For many of us, opening Facebook is like going to the refrigerator when we’re not even hungry.
We know what’s in there:
- health food with all the appeal of confinement to a monastic cell;
- an empty carb or twelve hundred;
- processed American cheese product converting into penicillin;
- lonely singletons like the half-empty jar of olives or the crusty relish bottle from last July–side-flings that, without decent company, are no good;
- a doggy-bag/time-capsule from the Dark Ages, and;
- I don’t even remember when we had meatloaf, but this slice in the Glad container resembles a grizzled punk rocker with green hair.
And yet, we open it up and take a look anyway. Too many times a day.
For the midlife warriors among us, Facebook has become our window into the world. We’re hooked. We’re obsessed. We’re voyeurs. We’re destroyers.
Seems extreme? Not so.
I watch enough Dr. Phil to know that Facebook is at the root of too many problems. I’ve even seen episodes on the Investigation Discovery Network in which Facebook feuds have resulted in murder.
To say nothing of the number of marriages destroyed when one spouse looks for an ex and finds him or her. Pandora’s Box–it never sounded dirtier.
Then there’s that “Keeping Up With the Joneses” aspect of social media. It’s a little too high school for me–it’s like everyone else is enjoying great vacations, great sex, great food, great wealth, great bods, great greatness.
Great. Now give me the strength and pass the reality check.
For all the great things about Facebook–finding old friends, seeing updates and pictures of their children, reaffirming commitments to stay in touch by phone and, if geographically possible, in person–there are serious drawbacks.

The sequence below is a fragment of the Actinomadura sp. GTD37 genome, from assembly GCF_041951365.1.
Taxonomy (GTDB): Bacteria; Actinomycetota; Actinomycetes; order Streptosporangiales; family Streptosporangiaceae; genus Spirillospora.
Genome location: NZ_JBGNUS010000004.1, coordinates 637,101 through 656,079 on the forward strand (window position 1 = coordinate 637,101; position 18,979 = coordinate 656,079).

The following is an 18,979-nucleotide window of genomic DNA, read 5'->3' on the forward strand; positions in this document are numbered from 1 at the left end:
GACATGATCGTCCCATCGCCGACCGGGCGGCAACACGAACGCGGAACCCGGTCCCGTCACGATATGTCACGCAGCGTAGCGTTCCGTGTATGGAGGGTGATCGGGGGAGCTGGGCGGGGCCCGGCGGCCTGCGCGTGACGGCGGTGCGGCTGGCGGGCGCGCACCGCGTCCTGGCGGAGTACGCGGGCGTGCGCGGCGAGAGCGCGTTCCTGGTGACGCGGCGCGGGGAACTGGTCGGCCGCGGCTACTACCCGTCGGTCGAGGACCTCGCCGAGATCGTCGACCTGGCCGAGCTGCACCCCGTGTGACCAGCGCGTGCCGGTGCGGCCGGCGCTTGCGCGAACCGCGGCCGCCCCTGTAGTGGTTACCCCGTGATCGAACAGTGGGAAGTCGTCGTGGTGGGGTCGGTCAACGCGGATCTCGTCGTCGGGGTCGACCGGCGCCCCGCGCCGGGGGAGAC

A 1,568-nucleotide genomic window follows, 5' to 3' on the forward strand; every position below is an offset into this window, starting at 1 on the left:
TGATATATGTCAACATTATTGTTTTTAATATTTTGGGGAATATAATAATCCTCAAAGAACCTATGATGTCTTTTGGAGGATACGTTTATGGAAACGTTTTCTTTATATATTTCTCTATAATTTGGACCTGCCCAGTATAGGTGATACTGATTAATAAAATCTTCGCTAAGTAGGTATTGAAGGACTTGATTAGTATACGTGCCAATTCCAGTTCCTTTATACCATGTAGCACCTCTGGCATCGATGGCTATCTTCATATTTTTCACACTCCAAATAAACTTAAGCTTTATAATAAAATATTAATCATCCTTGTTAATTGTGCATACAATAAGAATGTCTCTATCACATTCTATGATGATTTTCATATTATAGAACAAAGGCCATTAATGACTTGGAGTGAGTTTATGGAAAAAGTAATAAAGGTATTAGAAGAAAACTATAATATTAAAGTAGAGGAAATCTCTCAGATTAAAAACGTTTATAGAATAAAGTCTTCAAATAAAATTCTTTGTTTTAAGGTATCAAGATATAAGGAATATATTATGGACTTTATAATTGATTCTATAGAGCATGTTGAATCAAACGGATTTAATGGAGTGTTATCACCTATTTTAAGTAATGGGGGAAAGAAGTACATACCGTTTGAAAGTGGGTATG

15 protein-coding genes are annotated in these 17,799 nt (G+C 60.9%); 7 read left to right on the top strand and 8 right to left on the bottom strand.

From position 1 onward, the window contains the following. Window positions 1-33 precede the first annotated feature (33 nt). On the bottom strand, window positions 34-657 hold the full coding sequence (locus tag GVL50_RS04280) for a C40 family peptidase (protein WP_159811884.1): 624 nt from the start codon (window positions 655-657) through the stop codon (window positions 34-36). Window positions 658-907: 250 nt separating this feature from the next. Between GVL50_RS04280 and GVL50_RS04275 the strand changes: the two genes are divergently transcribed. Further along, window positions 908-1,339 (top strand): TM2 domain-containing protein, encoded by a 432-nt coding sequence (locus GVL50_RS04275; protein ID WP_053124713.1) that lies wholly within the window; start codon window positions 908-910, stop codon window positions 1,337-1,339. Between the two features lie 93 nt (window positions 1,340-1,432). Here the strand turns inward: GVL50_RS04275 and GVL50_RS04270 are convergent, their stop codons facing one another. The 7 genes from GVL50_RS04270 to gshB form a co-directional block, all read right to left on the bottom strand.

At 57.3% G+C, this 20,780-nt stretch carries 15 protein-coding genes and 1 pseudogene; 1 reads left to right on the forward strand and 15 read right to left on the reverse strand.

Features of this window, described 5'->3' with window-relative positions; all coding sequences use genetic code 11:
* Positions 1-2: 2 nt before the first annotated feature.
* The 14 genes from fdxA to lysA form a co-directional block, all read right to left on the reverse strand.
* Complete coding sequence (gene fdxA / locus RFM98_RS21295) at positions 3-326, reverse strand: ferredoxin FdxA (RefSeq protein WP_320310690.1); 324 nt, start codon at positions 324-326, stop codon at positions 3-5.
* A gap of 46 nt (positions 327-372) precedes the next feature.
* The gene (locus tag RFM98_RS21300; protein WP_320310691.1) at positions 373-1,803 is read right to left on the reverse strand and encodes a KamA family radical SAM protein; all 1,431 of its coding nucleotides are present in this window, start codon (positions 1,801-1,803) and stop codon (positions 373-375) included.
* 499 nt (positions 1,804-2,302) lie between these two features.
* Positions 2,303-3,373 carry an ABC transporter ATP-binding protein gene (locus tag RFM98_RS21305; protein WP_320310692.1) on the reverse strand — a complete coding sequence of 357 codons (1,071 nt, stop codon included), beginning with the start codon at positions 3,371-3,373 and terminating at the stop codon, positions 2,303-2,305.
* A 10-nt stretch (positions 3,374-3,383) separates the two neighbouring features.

Add to the things I’ve mentioned, two more scientific left-handed monkey wrenches:
- The Friend-geneers at Facebook keep messing with our algorithms: For the uninformed: algorithms determine who you get to see in your Newsfeed. This is why you do not see people for long periods of time who you would like to see. This is also why you see people for long periods of time who you don’t really care to see.
- The Second Law of Thermodynamics: All things tend to a state of disorder. WTH? you may ask. Why bring physics into it? Yeah, because this is how things go from “Here are my vacation pictures from the beautiful campgrounds at Mud Lake” to “Anyone who would vote for ________________ (or support ______________ ) is a complete idiot and should be sterilized and then euthanized.” Another way to look at this is that we human beings can go from zero to asshat in no time flat.
That being said, here’s a true confession: I never knew I had so many political scientists as friends until 2016. And this is something I’d rather not know.
I’m not sure why some people feel compelled to post hateful political speech, Anti-American garbage, mean-spirited memes, and false (unverified) information, but it’s gotten out of hand.
I have unfollowed many friends over the last year and a half and it makes me sad. I no longer get to see their children grow up in their posts or read funny anecdotes about life in my former co-worker’s world because they choose to call the President of the United States of America things like, “The Orange Menace” or “The Cheetos-Fascist.”
Sure, everyone in this country has the right to free speech.
But we also have the right to walk away from it–especially in venues like Facebook that used to be playgrounds for lighthearted fun.
We further have the right to turn from those whose words debase the values of the nation that our loved ones have spilled their own blood to defend. To cut off those who promote the destruction of civility and religious liberty. (Just ask the NFL how that’s been working for them…)
You know, it seems pretty evident that the people who are screaming the loudest for tolerance are, in fact, not at all tolerant themselves. The people who cry “fascist” are, in fact, practicing fascism in doing so.
Sort of like Sports Illustrated celebrating the #metoo movement this month with a spread of naked supermodels. (Sorry. Unfortunate pun.) But I digress. Or do I?
Still, it is worth making a conscious effort to step away from the social media giant–at least from time to time. Or at least take a break from some “friends.”
After all, your thoughts become words. Your words become actions. Your actions become you.
Make sure they become you.
And be careful out there, friends.
Susan J. Anderson
Foxy Writer Chick